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Bureaucratic Justice - Mashaw, Jerry L. - Yale University Press
  • Mar 11, 1985
    242 p., 5 1/2 x 8 1/4

    ISBN: 9780300034035
    Paper: $25.00 tx
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Law

Bureaucratic Justice

Managing Social Security Disability Claims

  • Jerry L. Mashaw
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Winner of the 1992 Henderson Memorial Prize from Harvard Law School

"Anyone interested in 'good government' should read Jerry Mashaw's new book on how the social Security Administration implements congressionally mandated policy for controlled consistent distribution of disability benefits. . . . He offers an important perspective on bureaucracy that must be considered when devising procedures for not only disability determinations but also other forms of administrative adjudication."—Linda A. O'Hare, American Bar Association Journal

"A major contribution to the ongoing debate about administrative law and mass justice."—Lance Liebman and Richard B. Stewart, Harvard Law Review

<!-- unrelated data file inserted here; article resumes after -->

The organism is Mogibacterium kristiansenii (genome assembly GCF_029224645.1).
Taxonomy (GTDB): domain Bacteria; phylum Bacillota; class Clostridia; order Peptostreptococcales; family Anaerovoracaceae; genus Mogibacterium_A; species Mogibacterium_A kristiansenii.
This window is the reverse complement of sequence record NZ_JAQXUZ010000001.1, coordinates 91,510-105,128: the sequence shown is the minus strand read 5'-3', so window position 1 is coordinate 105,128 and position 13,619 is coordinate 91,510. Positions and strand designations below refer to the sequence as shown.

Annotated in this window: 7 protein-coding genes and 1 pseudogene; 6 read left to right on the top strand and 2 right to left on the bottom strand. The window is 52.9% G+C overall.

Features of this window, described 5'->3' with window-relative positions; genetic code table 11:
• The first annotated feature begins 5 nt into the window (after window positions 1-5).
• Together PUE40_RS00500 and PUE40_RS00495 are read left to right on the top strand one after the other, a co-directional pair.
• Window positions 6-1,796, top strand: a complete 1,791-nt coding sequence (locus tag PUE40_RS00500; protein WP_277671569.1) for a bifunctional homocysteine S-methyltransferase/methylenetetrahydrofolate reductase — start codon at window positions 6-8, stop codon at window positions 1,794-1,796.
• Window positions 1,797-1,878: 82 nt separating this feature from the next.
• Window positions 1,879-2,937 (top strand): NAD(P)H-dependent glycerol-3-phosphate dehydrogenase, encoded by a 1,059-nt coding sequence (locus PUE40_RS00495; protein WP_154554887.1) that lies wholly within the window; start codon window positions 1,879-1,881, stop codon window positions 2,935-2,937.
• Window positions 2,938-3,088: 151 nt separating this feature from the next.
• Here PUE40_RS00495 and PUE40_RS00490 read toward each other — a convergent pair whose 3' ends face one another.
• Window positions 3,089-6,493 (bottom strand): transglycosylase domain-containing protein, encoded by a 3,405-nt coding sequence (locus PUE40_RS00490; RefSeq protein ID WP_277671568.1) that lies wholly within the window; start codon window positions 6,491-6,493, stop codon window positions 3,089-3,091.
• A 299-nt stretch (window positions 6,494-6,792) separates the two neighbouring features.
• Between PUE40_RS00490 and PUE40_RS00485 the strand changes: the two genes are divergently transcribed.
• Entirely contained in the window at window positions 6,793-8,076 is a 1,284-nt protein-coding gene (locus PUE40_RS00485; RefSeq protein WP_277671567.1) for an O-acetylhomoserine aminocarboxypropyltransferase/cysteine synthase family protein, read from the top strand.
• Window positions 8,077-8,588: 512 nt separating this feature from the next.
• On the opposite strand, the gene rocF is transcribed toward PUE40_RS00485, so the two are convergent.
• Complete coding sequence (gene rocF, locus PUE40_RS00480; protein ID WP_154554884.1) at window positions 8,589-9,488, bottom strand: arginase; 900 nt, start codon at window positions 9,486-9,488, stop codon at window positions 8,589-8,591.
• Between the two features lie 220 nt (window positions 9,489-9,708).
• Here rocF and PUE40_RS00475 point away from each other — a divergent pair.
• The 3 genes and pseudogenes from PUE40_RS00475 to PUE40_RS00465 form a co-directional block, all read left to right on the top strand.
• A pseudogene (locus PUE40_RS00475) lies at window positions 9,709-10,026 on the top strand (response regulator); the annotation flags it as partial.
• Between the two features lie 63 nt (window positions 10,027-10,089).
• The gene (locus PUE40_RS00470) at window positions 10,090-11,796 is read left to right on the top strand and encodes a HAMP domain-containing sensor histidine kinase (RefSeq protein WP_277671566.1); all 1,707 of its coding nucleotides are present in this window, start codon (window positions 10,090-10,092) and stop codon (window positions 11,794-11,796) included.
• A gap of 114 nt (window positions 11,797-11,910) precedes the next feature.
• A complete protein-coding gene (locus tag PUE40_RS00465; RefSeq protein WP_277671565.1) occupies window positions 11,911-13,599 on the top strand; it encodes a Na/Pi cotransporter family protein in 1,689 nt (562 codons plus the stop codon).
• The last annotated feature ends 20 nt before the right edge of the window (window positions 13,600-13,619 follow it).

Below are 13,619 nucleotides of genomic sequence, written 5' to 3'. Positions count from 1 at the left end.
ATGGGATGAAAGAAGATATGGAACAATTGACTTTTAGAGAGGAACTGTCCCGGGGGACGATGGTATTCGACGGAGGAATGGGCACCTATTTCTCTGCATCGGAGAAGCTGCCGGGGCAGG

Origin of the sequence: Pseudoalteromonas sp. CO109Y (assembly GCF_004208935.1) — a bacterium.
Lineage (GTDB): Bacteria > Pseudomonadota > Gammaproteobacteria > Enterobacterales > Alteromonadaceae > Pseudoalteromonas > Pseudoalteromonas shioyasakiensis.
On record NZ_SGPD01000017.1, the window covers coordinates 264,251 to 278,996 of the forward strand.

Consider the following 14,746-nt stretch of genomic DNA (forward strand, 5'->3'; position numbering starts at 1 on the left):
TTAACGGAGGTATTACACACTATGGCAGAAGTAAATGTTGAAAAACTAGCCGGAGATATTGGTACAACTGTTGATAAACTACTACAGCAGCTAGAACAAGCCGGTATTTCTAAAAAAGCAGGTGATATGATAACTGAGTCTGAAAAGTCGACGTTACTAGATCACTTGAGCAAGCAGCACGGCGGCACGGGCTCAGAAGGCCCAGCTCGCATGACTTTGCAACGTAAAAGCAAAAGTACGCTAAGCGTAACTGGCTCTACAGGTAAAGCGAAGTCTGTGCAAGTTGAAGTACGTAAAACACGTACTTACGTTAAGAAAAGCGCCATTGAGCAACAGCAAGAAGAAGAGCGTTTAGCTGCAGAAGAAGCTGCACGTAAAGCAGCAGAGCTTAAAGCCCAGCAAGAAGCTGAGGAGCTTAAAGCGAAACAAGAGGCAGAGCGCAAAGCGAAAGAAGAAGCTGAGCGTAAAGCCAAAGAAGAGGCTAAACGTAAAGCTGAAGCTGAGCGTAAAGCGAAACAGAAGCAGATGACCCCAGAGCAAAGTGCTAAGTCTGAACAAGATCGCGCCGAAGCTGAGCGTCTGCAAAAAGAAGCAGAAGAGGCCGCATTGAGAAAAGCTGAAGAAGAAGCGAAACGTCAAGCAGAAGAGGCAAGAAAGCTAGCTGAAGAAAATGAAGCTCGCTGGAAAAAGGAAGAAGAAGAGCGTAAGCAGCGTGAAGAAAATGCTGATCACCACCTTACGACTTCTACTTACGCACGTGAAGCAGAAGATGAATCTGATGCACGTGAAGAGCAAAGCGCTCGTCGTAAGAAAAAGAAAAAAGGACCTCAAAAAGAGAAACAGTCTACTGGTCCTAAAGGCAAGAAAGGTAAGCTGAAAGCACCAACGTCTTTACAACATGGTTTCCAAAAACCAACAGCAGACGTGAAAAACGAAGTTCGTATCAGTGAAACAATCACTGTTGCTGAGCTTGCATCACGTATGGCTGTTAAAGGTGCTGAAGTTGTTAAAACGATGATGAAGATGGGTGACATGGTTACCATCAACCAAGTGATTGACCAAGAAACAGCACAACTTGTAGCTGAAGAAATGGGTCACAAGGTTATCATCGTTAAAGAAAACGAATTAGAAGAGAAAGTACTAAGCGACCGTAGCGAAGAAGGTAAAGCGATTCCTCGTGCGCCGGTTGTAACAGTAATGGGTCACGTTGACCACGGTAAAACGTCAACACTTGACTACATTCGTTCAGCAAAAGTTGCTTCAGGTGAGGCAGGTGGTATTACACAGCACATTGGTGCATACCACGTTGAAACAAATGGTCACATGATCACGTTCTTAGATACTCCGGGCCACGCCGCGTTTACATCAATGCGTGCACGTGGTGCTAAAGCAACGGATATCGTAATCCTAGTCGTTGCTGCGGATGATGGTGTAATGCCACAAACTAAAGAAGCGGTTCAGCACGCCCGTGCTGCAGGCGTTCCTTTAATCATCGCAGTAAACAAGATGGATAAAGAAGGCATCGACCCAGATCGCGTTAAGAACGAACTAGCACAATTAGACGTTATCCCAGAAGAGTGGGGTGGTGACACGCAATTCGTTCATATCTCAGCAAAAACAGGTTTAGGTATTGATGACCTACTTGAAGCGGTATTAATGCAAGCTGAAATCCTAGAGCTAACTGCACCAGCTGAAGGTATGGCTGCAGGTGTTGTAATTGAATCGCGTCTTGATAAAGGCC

"Profound implications for the future of democratic government. . . . Practical, analytical policymaking for a complex decision system of great significance to many Americans."—Paul R. Verkuil, Yale Law Journal

"An exceptionally valuable book for anyone who is concerned about the role of law in the administrative state.  Mashaw manages to range broadly without becoming superficial, and to present a coherent and challenging theory in lively, readable prose.  Bureaucratic Justice seems certain to become a standard reference work for administrative lawyers, and for anyone else who seeks the elusive goal of developing more humane and more effective public bureaucracies."—Barry Boyer, Michigan Law Review

"Strongly recommended for use in graduate seminars in public policy or law. . . . If we are to develop a positive model of bureaucratic competence, we must answer the insightful questions rased in this cogent book."—David L. Martin, American Political Science Review

"Mashaw provides an excellent analysis of middle range processes of decision making."—Gerald Turkel, Qualitative Sociology

"Stimulating and provocative and . . . makes a contribution to the ongoing dialogue about due process in public administration.... It is tightly organized, cogently argued, and full of pithy historical illustrations. . . . One of the best such works in many years." —Annals of the American Academy of Political and Social Science

"A thoughtful, challenging, and very useful book."—Choice

"Inspires a new direction in administrative law scholarship."—A.I. Ogus, Oxford Journal of Legal Studies

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